In an ongoing struggle to keep up with Google Maps, Apple continues to acquire map-centric companies, the latest of which is Embark Inc. According to the company website, Embark makes “mass transit simpler”. It also helps users plan trips, providing them with interactive maps and up-to-date alerts. Currently, the free app is supported in several major cities including Boston, Chicago, New York, San Francisco, and Washington DC.

Jessica Lessin, a former reporter for the Wall Street Journal, first broke the story on her yet-to-be named technology news publication. The acquisition was reportedly confirmed by an Apple spokeswoman, who later used the blanket statement, “Apple buys smaller technology companies from time to time, and we generally do not discuss our purpose or plans”.

When the home-grown Apple Maps launched last fall, the tech giant announced that public transit features were coming soon. These types of capabilities would eventually help people to predict the arrival of trains and buses, making travel coordination significantly easier.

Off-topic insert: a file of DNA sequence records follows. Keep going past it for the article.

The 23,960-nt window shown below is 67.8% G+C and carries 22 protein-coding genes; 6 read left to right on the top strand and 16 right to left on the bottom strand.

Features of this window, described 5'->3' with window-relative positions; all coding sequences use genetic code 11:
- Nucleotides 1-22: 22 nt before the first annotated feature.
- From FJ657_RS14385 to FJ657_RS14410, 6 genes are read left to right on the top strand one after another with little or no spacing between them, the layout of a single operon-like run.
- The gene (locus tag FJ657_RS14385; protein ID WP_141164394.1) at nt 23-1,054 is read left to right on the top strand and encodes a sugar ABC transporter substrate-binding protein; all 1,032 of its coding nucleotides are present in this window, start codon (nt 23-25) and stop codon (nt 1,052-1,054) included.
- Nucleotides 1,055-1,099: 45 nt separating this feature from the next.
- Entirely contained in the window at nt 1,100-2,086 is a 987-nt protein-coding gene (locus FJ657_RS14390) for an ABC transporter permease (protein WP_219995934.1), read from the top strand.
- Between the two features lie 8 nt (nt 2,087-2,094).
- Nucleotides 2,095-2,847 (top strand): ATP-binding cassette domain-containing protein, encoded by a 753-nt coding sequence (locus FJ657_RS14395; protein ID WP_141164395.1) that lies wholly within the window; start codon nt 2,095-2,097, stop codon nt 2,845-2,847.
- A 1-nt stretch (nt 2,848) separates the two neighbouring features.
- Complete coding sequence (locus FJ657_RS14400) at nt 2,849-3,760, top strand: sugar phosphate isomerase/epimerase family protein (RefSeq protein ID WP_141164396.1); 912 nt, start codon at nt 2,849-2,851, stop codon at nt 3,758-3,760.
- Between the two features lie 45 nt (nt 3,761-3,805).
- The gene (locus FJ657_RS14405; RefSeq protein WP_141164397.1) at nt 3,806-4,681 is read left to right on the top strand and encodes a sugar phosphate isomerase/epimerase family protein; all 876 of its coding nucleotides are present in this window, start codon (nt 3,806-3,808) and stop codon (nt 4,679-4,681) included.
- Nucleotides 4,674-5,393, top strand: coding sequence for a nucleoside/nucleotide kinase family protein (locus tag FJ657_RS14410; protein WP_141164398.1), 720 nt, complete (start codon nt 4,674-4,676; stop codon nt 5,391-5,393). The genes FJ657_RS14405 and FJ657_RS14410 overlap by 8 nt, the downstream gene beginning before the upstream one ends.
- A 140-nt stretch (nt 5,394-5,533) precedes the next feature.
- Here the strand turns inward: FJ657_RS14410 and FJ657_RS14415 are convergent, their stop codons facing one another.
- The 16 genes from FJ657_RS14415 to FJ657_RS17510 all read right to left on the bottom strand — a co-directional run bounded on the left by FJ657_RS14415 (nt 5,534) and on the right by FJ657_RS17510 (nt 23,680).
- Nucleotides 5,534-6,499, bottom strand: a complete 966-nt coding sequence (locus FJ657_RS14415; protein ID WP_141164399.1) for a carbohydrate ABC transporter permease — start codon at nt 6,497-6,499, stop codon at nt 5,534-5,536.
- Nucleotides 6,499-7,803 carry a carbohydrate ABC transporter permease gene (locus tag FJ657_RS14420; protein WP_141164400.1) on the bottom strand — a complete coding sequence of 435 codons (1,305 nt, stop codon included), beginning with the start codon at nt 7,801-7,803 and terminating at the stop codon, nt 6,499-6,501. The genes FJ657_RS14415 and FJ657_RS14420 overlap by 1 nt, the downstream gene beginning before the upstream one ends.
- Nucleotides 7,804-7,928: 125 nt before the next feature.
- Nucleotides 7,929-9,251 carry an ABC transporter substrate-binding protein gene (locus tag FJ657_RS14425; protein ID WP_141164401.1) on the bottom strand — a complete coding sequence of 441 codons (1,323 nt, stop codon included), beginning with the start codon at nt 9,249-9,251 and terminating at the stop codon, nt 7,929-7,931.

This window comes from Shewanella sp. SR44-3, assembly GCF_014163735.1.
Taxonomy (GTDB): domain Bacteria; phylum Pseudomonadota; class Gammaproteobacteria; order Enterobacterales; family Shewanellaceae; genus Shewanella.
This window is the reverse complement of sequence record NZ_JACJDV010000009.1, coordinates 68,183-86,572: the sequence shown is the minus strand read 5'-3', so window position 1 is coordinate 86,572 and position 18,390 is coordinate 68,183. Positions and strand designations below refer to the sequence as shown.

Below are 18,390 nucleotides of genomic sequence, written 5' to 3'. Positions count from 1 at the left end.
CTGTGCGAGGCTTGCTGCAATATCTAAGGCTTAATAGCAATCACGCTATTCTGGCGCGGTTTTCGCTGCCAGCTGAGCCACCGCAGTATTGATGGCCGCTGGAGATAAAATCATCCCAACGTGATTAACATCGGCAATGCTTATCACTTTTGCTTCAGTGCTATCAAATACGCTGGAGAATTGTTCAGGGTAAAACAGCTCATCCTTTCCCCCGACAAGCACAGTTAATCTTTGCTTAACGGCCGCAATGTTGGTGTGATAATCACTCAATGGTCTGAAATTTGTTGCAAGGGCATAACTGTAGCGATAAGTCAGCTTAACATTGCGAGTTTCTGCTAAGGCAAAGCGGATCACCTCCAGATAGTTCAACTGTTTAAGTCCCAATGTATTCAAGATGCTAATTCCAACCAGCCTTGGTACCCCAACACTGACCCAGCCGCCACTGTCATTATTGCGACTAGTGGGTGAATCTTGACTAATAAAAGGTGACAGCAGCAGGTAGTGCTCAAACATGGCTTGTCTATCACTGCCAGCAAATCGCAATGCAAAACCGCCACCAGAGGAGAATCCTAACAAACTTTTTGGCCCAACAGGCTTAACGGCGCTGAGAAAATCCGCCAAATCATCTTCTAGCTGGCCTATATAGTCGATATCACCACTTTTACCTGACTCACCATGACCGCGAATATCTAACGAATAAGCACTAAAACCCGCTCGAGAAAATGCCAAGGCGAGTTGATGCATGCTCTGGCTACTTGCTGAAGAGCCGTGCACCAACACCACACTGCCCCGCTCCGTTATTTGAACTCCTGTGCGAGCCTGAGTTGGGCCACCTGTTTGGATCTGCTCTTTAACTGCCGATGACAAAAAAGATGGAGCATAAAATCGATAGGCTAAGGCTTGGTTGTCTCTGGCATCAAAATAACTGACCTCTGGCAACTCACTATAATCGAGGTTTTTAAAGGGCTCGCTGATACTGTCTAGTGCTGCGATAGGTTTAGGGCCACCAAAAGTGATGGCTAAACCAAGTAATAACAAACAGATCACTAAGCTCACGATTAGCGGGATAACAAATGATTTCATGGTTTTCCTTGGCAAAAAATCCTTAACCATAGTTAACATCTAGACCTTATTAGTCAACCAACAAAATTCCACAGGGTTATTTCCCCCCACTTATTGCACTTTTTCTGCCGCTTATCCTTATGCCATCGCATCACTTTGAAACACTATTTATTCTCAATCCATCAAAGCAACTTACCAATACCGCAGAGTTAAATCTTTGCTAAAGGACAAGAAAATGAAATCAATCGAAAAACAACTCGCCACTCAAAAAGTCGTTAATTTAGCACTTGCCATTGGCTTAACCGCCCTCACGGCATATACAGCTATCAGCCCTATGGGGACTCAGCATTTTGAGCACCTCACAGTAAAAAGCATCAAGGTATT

Unfortunately, Apple Maps was criticized for its poor performance and numerous inaccuracies; some of which included a city being marked as a hospital and a nursery misidentified as an airport. Rather than releasing these features to an admittedly buggy interface, Apple redirected its users to third-party apps – one of which was Embark.

From Embark’s point of view, the buyout makes plenty of sense. Although they already have nearly half a million people using their service and recently received an investment from BMW last November, they still face considerable competition from other mapping apps such as iTransitBuddy and Rover. And much like Embark, these companies were also promoted by Apple amidst their Apple Maps debacle. 

As the land grab for mapping companies continues to develop, the industry is effectively a two-man war between Apple and Google. Over the last two months alone, Apple has also acquired transit information companies Locationary and HopStop, while Google has snatched up traffic specialist Waze.